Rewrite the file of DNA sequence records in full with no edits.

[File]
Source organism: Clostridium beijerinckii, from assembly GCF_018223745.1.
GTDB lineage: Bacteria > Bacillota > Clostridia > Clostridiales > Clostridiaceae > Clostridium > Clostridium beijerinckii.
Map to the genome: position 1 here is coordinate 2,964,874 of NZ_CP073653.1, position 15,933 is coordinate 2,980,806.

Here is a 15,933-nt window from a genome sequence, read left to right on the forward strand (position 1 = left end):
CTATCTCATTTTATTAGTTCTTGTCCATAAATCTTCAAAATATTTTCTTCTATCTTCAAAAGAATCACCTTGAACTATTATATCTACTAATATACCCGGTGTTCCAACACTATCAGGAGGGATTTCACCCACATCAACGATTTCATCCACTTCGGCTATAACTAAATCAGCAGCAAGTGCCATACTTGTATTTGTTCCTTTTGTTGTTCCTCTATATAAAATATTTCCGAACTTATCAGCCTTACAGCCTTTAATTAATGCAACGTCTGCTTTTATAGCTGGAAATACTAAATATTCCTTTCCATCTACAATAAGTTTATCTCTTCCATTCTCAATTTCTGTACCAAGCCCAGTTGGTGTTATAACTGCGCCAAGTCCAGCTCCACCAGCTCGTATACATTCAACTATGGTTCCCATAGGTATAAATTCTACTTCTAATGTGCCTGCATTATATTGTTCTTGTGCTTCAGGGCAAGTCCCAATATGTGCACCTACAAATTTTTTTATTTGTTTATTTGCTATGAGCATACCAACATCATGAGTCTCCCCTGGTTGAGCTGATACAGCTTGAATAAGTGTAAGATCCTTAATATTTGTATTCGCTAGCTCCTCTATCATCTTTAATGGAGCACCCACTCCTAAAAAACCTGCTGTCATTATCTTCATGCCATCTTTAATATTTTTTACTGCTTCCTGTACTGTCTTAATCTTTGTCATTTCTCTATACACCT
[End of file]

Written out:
Source organism: Clostridium beijerinckii, from assembly GCF_018223745.1.
GTDB lineage: Bacteria > Bacillota > Clostridia > Clostridiales > Clostridiaceae > Clostridium > Clostridium beijerinckii.
Map to the genome: position 1 here is coordinate 2,964,874 of NZ_CP073653.1, position 15,933 is coordinate 2,980,806.

Here is a 15,933-nt window from a genome sequence, read left to right on the forward strand (position 1 = left end):
CTATCTCATTTTATTAGTTCTTGTCCATAAATCTTCAAAATATTTTCTTCTATCTTCAAAAGAATCACCTTGAACTATTATATCTACTAATATACCCGGTGTTCCAACACTATCAGGAGGGATTTCACCCACATCAACGATTTCATCCACTTCGGCTATAACTAAATCAGCAGCAAGTGCCATACTTGTATTTGTTCCTTTTGTTGTTCCTCTATATAAAATATTTCCGAACTTATCAGCCTTACAGCCTTTAATTAATGCAACGTCTGCTTTTATAGCTGGAAATACTAAATATTCCTTTCCATCTACAATAAGTTTATCTCTTCCATTCTCAATTTCTGTACCAAGCCCAGTTGGTGTTATAACTGCGCCAAGTCCAGCTCCACCAGCTCGTATACATTCAACTATGGTTCCCATAGGTATAAATTCTACTTCTAATGTGCCTGCATTATATTGTTCTTGTGCTTCAGGGCAAGTCCCAATATGTGCACCTACAAATTTTTTTATTTGTTTATTTGCTATGAGCATACCAACATCATGAGTCTCCCCTGGTTGAGCTGATACAGCTTGAATAAGTGTAAGATCCTTAATATTTGTATTCGCTAGCTCCTCTATCATCTTTAATGGAGCACCCACTCCTAAAAAACCTGCTGTCATTATCTTCATGCCATCTTTAATATTTTTTACTGCTTCCTGTACTGTCTTAATCTTTGTCATTTCTCTATACACCT